The programmatic-creative divide persists

If programmatic is from Mars, creative is from Venus.

Despite the rise of programmatic advertising as a major way ads are bought and optimized, advertisers, agency execs and tech vendors grumble that little headway has been made in merging creative and programmatic, something that’s been talked about for years.

Instead, there’s often the attitude at creative agencies that programmatic is still the backwater of advertising — “There’s so little Cannes-worthy creativity in programmatic,” BBDO San Francisco CEO Jim Lesser sniffed at Cannes this past June — and little integration among the creative, media and data operations that go into a modern ad campaign.

Even the most data-focused ad companies struggle. Take WPP, which has made data and programmatic a core part of its business. Still, Tim Bagwell, vp of Xaxis Ad Labs, said his staffers “don’t talk to WPP creative agencies often.” That’s leading to many missed opportunities. Xaxis has an in-house team of designers, developers and producers who can do limited creative work like making changes to the ad copy and the color, or swamping out provided assets. Sometimes the team looks for the content from clients’ social channels or website with their approval, but they cannot create more advanced content like a photo shoot or video production.

“We sit on top of the data, see all the signals and know how they are being used,” he said. “But we don’t have direct access to content creators, so we often need to script up the piece of content we need in order to accomplish the goal that the advertiser wants. It would be amazing if the two can go together in a meaningful way. We are constantly reaching out to WPP agency leads directly or through GroupM. But the [collaboration] hasn’t happened significantly yet.”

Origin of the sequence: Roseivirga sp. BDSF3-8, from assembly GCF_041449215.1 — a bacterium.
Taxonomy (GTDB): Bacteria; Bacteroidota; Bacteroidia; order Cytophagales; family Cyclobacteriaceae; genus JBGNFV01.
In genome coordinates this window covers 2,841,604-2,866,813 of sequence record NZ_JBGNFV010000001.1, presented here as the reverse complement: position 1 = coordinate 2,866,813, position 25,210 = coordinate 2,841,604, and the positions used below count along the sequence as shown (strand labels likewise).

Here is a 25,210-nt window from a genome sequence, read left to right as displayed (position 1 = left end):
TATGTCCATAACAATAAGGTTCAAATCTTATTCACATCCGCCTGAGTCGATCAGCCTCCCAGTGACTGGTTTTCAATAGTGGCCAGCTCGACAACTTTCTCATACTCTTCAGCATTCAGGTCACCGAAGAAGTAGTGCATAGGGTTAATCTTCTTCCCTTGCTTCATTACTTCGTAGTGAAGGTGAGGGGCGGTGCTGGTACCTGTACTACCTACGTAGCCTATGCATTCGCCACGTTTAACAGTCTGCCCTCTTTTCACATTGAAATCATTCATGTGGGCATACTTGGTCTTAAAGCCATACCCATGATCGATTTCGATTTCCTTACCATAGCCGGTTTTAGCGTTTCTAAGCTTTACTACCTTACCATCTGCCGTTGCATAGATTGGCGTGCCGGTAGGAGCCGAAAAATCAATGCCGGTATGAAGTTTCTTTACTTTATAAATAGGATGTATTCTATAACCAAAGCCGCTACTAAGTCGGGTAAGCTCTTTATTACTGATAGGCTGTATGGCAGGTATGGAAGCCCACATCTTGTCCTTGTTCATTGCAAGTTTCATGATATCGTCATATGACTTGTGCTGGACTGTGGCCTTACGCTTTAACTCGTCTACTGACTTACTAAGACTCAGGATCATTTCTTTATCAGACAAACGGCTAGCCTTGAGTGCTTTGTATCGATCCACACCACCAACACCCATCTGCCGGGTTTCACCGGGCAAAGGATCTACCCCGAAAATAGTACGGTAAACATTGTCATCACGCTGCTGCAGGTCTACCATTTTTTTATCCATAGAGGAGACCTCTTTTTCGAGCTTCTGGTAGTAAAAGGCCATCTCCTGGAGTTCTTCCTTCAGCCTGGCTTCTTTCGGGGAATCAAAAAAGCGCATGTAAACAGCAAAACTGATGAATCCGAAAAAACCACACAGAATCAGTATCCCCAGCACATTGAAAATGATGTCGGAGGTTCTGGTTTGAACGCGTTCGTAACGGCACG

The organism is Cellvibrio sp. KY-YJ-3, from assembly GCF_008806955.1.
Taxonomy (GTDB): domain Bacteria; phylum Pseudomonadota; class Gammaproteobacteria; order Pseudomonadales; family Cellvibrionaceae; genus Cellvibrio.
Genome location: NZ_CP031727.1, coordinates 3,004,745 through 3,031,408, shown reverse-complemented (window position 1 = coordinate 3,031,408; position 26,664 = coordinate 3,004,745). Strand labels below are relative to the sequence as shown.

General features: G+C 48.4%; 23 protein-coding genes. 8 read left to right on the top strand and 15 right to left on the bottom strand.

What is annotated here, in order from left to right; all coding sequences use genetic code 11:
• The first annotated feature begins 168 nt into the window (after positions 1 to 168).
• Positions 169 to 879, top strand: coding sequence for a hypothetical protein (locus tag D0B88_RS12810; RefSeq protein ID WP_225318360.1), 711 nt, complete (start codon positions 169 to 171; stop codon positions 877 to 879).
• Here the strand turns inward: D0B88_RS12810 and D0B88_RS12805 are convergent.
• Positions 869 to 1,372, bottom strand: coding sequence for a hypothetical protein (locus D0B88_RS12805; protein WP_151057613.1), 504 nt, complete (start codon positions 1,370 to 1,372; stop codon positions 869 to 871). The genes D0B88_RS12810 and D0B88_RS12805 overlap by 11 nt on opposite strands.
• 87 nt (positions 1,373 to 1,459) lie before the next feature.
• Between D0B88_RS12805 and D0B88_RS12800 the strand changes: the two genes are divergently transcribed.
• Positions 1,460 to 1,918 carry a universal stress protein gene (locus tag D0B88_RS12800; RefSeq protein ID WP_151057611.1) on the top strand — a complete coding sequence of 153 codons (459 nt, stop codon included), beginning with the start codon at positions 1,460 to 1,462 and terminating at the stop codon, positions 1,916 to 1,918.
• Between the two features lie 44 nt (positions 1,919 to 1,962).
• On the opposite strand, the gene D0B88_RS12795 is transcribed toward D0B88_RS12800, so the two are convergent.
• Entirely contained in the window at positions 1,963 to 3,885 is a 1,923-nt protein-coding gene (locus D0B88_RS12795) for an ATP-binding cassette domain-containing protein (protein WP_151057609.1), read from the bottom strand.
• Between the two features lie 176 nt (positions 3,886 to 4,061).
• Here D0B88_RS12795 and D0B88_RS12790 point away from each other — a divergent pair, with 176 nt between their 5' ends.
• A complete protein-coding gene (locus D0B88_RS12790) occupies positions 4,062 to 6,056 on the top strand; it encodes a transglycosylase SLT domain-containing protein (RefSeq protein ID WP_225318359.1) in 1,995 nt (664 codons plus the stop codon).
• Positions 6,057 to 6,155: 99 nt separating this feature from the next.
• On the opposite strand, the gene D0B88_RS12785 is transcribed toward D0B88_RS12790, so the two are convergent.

The feeling goes both ways. In a survey of 206 advertising creatives across the U.K. this month by ad tech company Turn, 35 percent of respondents said that getting the brand to share data insights is their greatest challenge to developing a successful campaign. And another 29 percent cited the same issues when communicating with media agencies.

Mark Read, CEO of Wunderman, said in his interview with AdExchanger last month that creatives at the agency are “still sitting in silos.” “[The creatives team consists of] the guys who build ads. [The media team consists of] the guys who optimize the sales. It’s about recognizing that change and bringing people together in a fluid way,” he said.

Bagwell added that while the silo exists, content creators are positioning themselves more toward digital than before. “I see more and more people feeling comfortable with the concept of creating a template, putting lots of variations into the template and tying them to different data sources,” he said.

To bridge the gap, one solution is that the creative brief needs to be redesigned to factor the media targeting capabilities. For example, the media team and the creative team need to build a “creative messaging matrix” together at the very beginning of a campaign, where the former contribute targeting options and stages of customer activities tied to the campaign’s objectives, and the latter contributes the variation ideas to be built for each audience, for each stage, according to Victor Wong, CEO of programmatic creative platform Thunder.

“Only by starting to fix the planning component will the execution component get better,” he said.

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